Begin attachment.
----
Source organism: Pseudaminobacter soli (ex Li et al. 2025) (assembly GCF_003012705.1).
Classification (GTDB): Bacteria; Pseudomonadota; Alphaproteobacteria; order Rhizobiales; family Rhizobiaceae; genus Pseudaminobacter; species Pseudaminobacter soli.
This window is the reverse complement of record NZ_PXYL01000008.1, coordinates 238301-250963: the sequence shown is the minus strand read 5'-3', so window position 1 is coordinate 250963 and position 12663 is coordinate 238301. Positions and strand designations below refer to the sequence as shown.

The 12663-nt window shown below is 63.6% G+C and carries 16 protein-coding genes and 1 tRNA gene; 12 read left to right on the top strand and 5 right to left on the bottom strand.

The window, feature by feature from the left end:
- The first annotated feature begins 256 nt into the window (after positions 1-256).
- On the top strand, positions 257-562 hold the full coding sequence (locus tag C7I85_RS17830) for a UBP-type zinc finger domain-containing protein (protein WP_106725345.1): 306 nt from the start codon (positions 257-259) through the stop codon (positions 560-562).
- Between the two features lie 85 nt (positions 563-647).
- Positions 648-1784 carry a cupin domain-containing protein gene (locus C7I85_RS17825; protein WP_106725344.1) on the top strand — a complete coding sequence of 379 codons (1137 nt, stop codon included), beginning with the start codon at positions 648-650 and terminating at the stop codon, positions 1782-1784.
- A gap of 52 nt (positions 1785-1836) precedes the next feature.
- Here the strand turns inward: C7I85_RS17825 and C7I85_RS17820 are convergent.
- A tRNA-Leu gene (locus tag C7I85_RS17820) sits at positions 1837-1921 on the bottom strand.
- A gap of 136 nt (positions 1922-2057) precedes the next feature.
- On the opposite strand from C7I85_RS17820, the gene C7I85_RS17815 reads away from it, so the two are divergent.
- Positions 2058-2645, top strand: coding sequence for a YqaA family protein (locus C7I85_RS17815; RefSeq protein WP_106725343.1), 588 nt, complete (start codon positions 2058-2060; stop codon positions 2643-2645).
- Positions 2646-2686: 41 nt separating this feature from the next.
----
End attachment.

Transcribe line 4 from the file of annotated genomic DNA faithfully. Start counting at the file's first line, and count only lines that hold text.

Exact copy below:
The 12663-nt window shown below is 63.6% G+C and carries 16 protein-coding genes and 1 tRNA gene; 12 read left to right on the top strand and 5 right to left on the bottom strand.